Yukon Region Flow Frequency Analysis

Earlier this year, NHC completed a comprehensive Flow Frequency Analysis study for the Yukon Government. The study’s objective was to develop an updated methodology for estimating the magnitude of peak flows across the Yukon to support the design and assessment of transportation infrastructure, water crossings, conveyance structures, and other water resource projects.

Flow frequency analyses are often completed using measured data at “gauged” locations. For example, if a 1 in 200 year flood event is required to be calculated on the Yukon River to support the design of a bridge crossing, data are available at a number of locations along that river with which statistical return periods can be calculated. However, a key challenge in the Yukon is that streamflow records are generally sparse, or altogether unavailable at many locations. In the absence of observed records, NHC developed regionalization methods which can be used to estimate peak flows at ungauged locations.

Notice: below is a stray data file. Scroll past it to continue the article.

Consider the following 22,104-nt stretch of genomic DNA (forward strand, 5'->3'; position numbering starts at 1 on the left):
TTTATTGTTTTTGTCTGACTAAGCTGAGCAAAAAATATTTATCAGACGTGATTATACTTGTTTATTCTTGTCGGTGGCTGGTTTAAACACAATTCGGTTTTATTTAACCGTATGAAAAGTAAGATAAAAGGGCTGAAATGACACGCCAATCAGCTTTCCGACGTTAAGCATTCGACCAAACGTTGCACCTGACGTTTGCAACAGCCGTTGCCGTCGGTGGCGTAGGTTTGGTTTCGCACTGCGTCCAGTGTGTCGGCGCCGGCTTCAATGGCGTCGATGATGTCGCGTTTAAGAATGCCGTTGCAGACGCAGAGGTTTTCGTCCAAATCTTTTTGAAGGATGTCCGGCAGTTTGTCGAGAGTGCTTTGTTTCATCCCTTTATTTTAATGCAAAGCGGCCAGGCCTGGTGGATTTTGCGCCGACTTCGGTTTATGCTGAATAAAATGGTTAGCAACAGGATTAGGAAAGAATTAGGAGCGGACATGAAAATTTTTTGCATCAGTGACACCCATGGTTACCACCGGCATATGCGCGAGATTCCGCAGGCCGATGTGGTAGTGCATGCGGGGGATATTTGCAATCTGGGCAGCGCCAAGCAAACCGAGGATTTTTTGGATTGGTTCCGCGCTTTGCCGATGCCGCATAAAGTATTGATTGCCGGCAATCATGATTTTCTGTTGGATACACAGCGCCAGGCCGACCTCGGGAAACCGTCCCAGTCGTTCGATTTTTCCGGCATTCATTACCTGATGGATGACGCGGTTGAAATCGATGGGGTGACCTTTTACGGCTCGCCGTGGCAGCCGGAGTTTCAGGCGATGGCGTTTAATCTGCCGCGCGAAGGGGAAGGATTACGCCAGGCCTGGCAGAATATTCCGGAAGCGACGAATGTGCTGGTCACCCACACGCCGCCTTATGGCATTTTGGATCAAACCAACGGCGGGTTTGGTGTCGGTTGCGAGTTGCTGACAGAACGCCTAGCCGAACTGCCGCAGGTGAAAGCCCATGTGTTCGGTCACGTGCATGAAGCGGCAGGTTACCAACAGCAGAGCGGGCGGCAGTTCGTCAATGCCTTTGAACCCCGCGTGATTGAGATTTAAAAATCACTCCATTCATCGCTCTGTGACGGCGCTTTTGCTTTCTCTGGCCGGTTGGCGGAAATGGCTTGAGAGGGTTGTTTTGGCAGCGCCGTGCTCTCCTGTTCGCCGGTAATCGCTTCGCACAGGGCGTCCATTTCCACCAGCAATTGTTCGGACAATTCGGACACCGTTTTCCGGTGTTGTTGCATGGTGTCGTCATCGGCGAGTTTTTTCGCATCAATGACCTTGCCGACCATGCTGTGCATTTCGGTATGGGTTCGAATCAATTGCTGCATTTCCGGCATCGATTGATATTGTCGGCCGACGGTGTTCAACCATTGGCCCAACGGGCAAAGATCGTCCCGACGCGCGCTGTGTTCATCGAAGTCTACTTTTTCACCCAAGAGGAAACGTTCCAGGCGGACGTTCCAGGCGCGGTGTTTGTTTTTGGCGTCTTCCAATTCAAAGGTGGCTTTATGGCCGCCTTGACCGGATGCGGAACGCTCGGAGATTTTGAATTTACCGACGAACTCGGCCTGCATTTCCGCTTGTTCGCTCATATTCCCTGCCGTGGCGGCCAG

NHC first compiled available flow data from the Water Survey of Canada, the United States Geological Survey, and the Yukon Government Water Resources Branch. Gaps in the streamflow records were infilled where feasible, and flood frequency estimates were calculated for more than 250 gauges. Six primary peak flow regions were then established for the study area and regional regression equations for each region were developed using explanatory basin characteristics, including physical and climatic variables. A method for understanding potential climate change impacts was also outlined. The outcome of this project was a comprehensive methodology to estimate daily and instantaneous peak flows for both gauged and ungauged sites, along with the uncertainty of the estimates. NHC also developed an Excel-based tool that allows users to apply the developed frequency analysis and provided guidance on limits to future applicability of peak flow frequency analyses and regional equations due to the projected effects of climate change.

For more information, please click here to read the full report.